This rise of new media has increased the communications between people all over the world and has allowed people to express themselves through blogs, websites, pictures, and other user-generated media. It is also making journalists jobs easier as they can use this user-generated information for their own work. This means that New-media technology is impacting established journalism but also transforming the Internet into a more open, trustworthy and useful place for information and debate about news.
‘The development of the internet means that the process (news) is far quicker, more international in scope, and that the audience gets more of a look-in.’ (Journalism, principles and practice pp174)
So what does the future hold for journalism now that mobile news is becoming a popular platform?
People are enjoying being connected to the world, knowing what is going and being able to be part of it, and this has allowed the business of mobile news to thrive. The emergence of new media is affecting journalism for the better. Journalism is becoming more important then ever before as news is being distributed to a wider audience and having more of an affecting, as more people want to stay connected to the world by news. In order for journalism to remain something that society needs, it must advance with the technology like everything else in society, so we are now seeing more online journalism then ever before; the reporting of facts produced and distributed via the Internet. As technology becomes cheaper to manufacture, more people will have access the Internet and mobile news will gain an even wider audience globally. The emergence of mobile news has meant that news has become more user-generated, meaning the consumers participate in the making of the news by adding content themselves. This may give the idea that the work of journalist is not safe in the future as the audiences are also the contributor and creators of news, but Journalist have the skills to use this information, give it context and then report it, So journalists will remain important. We have also seen journalism change throughout the centuries, from the ‘19th century printing press culture, to the 20th century television and radio culture, to now, the 21st century digital and online culture’. (Journalism lecture, Remediation). All this change brought about better-advanced ways of getting news and people want and need it in their life. Whilst some may opt for the free, but sometimes not factual option of news, others are still willing to pay for real, accurate and trustworthy news. Now with the many options available and the strong rise of mobile news, how it’s delivered will be down to the news corporations and journalists, but if newspapers are to survive the impact of the internet and news media in the future, then stricter controls on news online should be made to encourage society to use the traditional forms. It is evident that there is no stopping the advancing of technology and this simply means that the future of journalism will be grow to be bigger, more global and online.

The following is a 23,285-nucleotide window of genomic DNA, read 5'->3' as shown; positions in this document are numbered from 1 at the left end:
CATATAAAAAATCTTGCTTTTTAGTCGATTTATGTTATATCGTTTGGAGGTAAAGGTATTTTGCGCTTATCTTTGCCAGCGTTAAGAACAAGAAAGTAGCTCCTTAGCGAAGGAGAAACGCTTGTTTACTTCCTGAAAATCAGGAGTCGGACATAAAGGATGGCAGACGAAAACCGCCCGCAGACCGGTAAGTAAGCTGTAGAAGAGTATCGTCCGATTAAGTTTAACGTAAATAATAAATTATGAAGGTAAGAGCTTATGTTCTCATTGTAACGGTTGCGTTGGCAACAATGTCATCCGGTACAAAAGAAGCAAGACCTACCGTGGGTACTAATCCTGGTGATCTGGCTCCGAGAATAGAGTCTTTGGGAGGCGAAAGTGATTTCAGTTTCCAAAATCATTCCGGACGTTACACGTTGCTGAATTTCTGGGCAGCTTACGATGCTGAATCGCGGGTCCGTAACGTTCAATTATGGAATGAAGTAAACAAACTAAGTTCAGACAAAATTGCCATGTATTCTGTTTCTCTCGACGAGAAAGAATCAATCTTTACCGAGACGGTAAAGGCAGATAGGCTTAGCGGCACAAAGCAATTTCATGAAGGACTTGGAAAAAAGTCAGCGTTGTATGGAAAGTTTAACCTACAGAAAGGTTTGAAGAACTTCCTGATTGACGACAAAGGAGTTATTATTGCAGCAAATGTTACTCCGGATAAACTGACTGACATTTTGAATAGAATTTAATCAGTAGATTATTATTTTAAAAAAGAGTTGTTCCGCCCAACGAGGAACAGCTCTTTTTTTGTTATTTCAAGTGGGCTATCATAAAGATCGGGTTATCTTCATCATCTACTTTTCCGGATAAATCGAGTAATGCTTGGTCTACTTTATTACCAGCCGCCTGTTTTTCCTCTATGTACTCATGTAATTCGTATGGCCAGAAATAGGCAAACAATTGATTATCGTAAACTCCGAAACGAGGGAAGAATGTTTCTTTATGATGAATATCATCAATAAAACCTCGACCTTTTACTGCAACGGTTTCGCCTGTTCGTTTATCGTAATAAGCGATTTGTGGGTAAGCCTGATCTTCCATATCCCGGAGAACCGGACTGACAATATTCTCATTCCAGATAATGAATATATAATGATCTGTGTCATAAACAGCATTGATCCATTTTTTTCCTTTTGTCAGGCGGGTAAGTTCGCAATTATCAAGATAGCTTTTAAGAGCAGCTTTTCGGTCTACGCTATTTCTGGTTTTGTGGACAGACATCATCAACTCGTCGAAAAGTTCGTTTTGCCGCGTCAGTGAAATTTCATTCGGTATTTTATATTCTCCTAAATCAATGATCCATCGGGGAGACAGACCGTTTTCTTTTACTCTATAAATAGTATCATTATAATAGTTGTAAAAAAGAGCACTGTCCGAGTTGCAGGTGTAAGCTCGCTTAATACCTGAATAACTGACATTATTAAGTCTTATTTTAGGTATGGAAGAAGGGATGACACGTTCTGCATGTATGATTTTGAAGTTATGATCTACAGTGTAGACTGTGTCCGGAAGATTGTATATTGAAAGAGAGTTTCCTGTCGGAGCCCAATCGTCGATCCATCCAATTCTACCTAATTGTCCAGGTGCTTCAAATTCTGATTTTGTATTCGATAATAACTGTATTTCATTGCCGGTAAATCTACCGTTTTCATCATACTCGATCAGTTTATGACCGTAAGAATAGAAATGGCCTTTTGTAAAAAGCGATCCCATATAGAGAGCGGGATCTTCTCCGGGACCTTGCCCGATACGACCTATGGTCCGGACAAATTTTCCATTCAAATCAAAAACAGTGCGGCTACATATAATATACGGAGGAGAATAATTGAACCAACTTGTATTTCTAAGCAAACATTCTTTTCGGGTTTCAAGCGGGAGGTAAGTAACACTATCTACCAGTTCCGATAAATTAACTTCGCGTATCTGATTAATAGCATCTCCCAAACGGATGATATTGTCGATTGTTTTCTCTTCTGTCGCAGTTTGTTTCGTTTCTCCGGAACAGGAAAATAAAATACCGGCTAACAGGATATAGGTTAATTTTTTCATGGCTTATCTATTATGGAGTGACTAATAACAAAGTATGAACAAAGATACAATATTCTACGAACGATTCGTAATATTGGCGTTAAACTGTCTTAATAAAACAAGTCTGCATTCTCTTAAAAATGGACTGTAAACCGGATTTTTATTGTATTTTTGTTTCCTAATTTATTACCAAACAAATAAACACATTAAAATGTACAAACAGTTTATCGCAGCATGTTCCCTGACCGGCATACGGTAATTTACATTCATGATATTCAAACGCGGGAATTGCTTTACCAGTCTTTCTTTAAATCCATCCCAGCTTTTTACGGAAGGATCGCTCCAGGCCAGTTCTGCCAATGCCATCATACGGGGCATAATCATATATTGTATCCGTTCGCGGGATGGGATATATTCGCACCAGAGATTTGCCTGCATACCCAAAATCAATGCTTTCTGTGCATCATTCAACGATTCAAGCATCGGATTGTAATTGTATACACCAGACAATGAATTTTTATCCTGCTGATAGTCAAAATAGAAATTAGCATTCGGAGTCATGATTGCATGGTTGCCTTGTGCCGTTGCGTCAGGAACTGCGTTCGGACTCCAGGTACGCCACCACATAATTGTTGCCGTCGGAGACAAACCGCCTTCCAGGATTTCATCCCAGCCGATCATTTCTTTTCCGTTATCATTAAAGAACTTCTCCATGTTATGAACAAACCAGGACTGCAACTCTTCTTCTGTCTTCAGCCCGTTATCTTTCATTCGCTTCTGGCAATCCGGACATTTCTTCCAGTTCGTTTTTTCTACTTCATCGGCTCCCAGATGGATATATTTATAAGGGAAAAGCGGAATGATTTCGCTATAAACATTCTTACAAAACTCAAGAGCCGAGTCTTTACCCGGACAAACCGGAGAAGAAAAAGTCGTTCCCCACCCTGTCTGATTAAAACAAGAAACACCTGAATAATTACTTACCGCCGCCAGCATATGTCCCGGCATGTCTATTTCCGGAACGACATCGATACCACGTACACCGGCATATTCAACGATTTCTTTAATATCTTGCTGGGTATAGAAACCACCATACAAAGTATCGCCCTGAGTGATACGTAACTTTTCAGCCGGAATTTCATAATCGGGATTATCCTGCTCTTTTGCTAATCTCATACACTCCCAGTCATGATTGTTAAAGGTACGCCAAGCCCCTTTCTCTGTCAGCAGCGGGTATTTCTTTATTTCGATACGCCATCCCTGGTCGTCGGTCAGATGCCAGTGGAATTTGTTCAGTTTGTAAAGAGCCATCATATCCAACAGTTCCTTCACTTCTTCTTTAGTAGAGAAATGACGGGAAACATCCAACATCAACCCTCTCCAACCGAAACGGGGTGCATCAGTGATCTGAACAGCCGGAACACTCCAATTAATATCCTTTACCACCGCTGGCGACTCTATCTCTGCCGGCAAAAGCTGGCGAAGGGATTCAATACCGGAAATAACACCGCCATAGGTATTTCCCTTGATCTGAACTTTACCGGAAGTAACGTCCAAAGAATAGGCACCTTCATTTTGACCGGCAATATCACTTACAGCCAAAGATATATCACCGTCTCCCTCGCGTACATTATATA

Bolter, J D., Grusin, R. (2000) Remediation: Understanding New Media [new edition]. Cambridge MIT Press
Harcup, T. (2009) Journalism principles & practice. Second edition. London. SAGE Publications Ltd.
Jones, J. (2012). Remediation. BA Journalism Foundations 2[online]. Available from https://my.uwe.ac.uk/ [Accessed 24 April 2012].
Miller, C. /BBC (2009) The Future of Journalism. Available from: http://www.bbc.co.uk/blogs/theeditors/future_of_journalism.pdf [Accessed 24 April 2012]
Mitchell, A/State of the media, Major trends. Available from: http://stateofthemedia.org/2012/overview-4/major-trends/ [Accessed on: 30 April 2012]
Office for National Statistics (2011) Social Trends. Available from: http://www.webcitation.org/5zVhuudFT [Accessed on 30 April 2012]